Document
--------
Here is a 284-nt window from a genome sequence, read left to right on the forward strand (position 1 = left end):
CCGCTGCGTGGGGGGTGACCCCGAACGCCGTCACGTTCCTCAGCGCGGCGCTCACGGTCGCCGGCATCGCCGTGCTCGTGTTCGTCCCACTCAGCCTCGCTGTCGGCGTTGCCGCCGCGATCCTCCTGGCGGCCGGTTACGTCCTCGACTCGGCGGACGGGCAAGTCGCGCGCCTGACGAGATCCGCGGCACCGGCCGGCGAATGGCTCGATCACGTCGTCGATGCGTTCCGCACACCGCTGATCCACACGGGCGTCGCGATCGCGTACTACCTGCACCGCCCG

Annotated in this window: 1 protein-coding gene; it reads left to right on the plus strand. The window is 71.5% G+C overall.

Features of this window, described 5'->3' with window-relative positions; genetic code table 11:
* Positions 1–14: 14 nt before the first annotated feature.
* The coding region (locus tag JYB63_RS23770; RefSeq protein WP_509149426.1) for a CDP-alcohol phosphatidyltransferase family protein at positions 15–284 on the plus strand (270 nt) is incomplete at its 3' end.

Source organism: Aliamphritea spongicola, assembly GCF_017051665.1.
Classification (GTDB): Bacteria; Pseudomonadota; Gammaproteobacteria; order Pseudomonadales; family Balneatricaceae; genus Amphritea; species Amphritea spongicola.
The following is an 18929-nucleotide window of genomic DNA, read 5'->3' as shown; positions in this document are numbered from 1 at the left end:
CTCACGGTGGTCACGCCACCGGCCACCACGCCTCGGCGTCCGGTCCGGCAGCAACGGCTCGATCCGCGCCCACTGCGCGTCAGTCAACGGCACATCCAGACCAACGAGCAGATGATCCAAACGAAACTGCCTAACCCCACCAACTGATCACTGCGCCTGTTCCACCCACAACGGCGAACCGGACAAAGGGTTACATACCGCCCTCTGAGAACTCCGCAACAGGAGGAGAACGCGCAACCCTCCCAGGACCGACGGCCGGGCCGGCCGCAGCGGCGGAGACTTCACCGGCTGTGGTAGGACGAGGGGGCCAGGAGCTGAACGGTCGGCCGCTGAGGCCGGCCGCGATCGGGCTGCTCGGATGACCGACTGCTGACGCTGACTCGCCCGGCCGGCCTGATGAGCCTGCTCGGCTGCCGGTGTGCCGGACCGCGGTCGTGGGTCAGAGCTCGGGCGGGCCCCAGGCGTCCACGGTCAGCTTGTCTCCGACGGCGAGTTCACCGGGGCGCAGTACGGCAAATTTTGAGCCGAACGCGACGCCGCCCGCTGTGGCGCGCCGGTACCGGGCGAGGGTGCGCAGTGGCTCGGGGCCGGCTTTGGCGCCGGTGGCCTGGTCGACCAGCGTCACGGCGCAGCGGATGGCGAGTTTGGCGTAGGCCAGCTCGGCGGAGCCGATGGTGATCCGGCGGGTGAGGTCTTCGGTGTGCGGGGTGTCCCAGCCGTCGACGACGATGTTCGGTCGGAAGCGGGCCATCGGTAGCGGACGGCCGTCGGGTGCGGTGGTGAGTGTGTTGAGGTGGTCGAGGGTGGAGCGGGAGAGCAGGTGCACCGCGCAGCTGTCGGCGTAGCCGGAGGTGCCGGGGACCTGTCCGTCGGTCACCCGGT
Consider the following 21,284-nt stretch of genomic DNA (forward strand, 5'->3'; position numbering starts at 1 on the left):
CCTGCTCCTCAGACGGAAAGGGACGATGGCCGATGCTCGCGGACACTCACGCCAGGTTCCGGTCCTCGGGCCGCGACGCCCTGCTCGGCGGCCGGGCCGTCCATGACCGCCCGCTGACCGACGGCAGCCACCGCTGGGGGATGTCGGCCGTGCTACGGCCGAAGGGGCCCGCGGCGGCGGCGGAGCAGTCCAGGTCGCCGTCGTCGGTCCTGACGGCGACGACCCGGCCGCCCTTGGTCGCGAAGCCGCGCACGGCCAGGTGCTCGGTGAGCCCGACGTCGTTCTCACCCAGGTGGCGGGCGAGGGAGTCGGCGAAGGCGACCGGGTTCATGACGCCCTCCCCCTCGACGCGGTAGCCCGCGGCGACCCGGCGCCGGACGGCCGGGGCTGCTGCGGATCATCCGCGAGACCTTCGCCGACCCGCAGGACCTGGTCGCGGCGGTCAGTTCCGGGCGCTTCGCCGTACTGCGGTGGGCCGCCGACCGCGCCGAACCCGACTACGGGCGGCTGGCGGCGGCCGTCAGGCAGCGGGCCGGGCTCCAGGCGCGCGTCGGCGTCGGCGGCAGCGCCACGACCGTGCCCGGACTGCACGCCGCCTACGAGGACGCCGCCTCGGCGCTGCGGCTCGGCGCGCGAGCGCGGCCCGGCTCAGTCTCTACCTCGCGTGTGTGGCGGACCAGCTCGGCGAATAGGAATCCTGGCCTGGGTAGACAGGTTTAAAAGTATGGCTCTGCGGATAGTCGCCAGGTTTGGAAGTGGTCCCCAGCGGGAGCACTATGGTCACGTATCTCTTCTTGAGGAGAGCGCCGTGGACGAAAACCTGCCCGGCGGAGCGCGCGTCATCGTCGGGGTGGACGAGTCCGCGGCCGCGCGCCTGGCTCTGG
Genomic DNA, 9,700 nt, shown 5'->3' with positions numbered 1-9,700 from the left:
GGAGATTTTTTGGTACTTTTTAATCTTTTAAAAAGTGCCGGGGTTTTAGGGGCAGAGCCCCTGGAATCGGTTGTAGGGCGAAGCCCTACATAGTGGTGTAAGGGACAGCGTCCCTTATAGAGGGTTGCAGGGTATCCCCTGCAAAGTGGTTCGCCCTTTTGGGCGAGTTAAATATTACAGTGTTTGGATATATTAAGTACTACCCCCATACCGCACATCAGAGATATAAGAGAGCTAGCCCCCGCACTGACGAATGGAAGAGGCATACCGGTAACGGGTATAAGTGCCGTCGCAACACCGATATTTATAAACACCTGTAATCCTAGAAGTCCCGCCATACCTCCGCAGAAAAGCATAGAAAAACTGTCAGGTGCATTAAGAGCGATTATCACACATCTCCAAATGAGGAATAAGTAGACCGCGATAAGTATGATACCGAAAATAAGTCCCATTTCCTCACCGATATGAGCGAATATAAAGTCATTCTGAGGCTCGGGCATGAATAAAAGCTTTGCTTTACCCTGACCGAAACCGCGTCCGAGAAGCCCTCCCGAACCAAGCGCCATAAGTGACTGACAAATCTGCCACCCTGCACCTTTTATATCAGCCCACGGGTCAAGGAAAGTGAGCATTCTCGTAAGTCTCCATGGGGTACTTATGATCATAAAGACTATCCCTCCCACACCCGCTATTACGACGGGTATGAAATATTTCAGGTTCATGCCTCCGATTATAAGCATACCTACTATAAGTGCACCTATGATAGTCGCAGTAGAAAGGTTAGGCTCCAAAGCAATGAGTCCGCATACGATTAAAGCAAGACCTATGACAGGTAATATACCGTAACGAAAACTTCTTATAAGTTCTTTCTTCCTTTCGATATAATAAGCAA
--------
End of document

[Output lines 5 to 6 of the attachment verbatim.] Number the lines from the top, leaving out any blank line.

* Positions 1–14: 14 nt before the first annotated feature.
* The coding region (locus tag JYB63_RS23770; RefSeq protein WP_509149426.1) for a CDP-alcohol phosphatidyltransferase family protein at positions 15–284 on the plus strand (270 nt) is incomplete at its 3' end.